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—SEPTEMBER 13.—2 Sam. 22:40-51.—

Golden Text—"The Lord is my rock and my fortress, and my deliverer."—2 Sam. 22:2.

THIS entire chapter is one of David's songs of praise and gratitude to God for his goodness and his loving providences which had been so manifest toward him ever since his anointing by Samuel the prophet, and doubtless before that as well. It calls to mind another expression of one of his psalms,—"Rejoice in the Lord, O ye righteous; for praise is comely for the upright." (Psa. 33:1.) Indeed, the writings of David, and all the prophets and apostles as well, abound in fervent expressions of praise and thanksgiving to God. They not only praise the Lord themselves, lovingly and gratefully recounting all his mercies, but, with impassioned eloquence and holy enthusiasm, they call upon all the sons of men, and every thing that hath breath, and even inanimate nature, to laud and magnify his holy name. The worshippers are also bidden to bring with them to the concert of praise every musical instrument of human device; and grateful reverence exclaims,—"Blessed be his glorious name forever, and let the whole earth be filled with his glory. Amen and Amen!"—Psa. 33:2,3; 50:1-6; 72:19. See also Exod. 15:1-21.

As we thus consider that, by the voice of inspiration, the whole human race is called to praise and worship and thanksgiving, we are led to consider further the relationship which the spirit of praise has to the Christian or godly character. David says, it is "comely for the upright." But why so? It is because loving gratitude is one of the divinely implanted instincts of a soul bearing the image of God, and one which should therefore be cultivated. It is this element of the intelligent creature that is designed to be responsive to the divine goodness and benevolence; and it is this element of character in man which makes fellowship and communion with God possible. If the goodness of God could awaken in us no sense of grateful appreciation; if we were wholly dead to such sentiments, there could be no pleasure on God's part in manifesting his goodness to us, and there would be nothing in us to call out his love; and so also nothing, of all his goodness and grace, would awaken love in us. But since for the divine pleasure we are and were created (Rev. 4:11), God endowed his intelligent creature with this element of character which, being responsive to his own goodness, institutes a lively and delightful fellowship with himself, which is the chief end of human existence, both on the side of the creature and of the Creator.—Psa. 16:11; Prov. 11:20; 15:8.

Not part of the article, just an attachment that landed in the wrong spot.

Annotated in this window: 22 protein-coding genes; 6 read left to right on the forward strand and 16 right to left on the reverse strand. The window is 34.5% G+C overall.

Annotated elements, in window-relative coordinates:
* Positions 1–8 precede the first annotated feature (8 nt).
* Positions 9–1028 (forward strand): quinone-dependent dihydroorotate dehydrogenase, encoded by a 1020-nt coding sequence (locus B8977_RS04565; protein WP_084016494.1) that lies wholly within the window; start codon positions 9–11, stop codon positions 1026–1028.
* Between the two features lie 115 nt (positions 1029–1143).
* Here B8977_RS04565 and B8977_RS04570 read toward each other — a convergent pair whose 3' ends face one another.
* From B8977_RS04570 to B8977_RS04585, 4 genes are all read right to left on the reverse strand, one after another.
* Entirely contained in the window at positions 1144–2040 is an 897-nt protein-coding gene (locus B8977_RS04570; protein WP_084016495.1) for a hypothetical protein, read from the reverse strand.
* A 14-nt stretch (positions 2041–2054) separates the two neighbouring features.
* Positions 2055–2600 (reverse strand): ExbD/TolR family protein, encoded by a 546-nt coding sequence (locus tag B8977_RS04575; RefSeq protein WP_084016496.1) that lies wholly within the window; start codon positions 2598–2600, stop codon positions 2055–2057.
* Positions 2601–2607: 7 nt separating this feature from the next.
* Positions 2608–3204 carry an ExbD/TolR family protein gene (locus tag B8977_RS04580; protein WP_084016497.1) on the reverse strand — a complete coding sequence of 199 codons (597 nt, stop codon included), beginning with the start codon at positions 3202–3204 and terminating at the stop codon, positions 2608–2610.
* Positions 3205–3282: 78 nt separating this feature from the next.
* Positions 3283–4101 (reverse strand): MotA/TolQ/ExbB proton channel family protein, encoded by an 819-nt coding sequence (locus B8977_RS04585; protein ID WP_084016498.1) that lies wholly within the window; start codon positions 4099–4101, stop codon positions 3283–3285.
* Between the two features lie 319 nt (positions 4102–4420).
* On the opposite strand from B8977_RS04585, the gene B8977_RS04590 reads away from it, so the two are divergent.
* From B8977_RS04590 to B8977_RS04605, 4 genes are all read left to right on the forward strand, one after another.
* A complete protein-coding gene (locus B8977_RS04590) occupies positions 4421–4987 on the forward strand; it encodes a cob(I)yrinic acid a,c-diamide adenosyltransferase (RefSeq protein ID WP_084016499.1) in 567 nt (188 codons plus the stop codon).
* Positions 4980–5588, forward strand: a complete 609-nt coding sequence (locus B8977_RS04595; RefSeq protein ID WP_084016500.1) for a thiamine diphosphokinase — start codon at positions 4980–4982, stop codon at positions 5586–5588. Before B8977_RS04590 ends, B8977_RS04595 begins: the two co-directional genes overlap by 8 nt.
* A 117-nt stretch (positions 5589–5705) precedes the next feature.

Rejoicing and the spirit of praise are thus seen to be indissolubly linked together in the divine economy; and so David links them, saying, "Rejoice in the Lord, for praise is comely," thus making the two almost synonymous. To see this principle illustrated take as examples the dog and the hog. Neither can have any appreciation of the divine goodness, neither being created in the mental or moral likeness of God, and hence being utterly incapable of knowing or thinking of him. Man is the highest being that they can know in any sense or degree; and that is first, because man is visible and tangible to them, and second, because they have some similar faculties, though very inferior and exercised within a much narrower sphere. The dog has in him to a considerable degree the sense of gratitude: feed and caress him, and he shows signs of gratitude and affection, and a desire to reward you with a manifestation of appreciation. He wags his tail, looks [R2031 : page 211] kindly into your face, licks your hand, caresses you with his head and watches to see what errand he can do for you. But the hog, on the contrary, makes no demonstration of appreciation: he takes all he can get without even so much as a look of recognition; his eyes are always downward, and his snout continually rooting in the earth for more; and a grunt is the only sound to which he gives expression. A hog, therefore, can have no pleasure in man; nor can man find any pleasure in the hog. There is no bond of fellowship whatever, and man therefore tolerates his existence only until his flesh is fit for the slaughter and the market, while between the dog and his master there is strong friendship which, when cultivated, gives pleasure to both, and they become life-long friends, irrespective of any commercial value.